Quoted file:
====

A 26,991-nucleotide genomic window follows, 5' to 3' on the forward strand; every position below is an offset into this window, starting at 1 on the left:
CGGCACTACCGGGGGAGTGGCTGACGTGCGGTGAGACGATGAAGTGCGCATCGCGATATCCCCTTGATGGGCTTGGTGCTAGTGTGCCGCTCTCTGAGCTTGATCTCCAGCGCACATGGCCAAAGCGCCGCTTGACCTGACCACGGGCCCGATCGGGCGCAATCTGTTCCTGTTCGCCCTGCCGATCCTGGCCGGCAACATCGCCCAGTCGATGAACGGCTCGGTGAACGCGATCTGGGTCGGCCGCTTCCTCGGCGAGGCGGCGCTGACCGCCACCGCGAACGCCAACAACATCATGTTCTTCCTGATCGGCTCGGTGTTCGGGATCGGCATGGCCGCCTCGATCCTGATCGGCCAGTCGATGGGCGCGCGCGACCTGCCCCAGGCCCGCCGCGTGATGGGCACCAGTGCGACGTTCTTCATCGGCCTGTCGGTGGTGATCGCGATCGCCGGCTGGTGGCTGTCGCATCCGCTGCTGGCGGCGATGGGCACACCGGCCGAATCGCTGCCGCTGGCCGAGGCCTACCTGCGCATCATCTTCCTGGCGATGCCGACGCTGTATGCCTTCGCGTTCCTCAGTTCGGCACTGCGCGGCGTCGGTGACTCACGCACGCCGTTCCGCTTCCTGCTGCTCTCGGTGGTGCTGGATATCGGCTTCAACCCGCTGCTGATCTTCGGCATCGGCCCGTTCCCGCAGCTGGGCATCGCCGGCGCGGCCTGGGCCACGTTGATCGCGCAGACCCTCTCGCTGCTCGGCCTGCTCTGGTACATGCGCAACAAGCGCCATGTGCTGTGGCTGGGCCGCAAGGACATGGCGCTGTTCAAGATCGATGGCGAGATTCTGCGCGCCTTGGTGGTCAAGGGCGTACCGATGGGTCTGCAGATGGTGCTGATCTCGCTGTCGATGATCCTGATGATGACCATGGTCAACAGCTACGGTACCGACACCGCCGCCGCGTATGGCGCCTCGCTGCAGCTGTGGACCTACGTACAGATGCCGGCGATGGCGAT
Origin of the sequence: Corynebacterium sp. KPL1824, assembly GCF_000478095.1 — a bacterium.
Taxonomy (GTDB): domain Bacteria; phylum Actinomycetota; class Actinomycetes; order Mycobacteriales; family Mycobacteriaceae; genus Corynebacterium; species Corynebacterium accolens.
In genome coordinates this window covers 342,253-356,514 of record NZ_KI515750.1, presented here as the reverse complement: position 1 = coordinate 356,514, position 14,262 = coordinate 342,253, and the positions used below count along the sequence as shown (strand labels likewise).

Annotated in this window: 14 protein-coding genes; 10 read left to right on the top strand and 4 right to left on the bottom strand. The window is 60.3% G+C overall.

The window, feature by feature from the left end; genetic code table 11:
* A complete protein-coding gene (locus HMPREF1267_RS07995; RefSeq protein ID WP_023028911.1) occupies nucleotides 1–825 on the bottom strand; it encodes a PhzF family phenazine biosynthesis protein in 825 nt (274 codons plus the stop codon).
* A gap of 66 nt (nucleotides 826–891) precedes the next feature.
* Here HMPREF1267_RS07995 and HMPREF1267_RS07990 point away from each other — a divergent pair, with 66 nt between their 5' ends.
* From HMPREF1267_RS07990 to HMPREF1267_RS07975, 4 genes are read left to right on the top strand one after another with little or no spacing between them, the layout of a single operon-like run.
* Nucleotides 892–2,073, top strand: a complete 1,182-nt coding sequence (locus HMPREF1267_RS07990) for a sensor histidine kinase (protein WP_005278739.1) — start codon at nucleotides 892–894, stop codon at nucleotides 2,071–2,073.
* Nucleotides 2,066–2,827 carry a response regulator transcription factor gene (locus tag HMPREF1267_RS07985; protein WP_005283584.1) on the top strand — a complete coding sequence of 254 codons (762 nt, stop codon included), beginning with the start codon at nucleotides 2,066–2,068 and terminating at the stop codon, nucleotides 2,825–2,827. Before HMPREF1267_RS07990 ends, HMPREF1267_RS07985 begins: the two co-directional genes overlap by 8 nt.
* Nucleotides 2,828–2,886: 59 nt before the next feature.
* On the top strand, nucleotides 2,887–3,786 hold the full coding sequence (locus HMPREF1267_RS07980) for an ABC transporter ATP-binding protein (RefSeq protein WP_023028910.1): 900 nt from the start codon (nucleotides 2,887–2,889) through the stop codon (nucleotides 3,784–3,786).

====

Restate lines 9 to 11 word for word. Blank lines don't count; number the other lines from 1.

* A gap of 66 nt (nucleotides 826–891) precedes the next feature.
* Here HMPREF1267_RS07995 and HMPREF1267_RS07990 point away from each other — a divergent pair, with 66 nt between their 5' ends.
* From HMPREF1267_RS07990 to HMPREF1267_RS07975, 4 genes are read left to right on the top strand one after another with little or no spacing between them, the layout of a single operon-like run.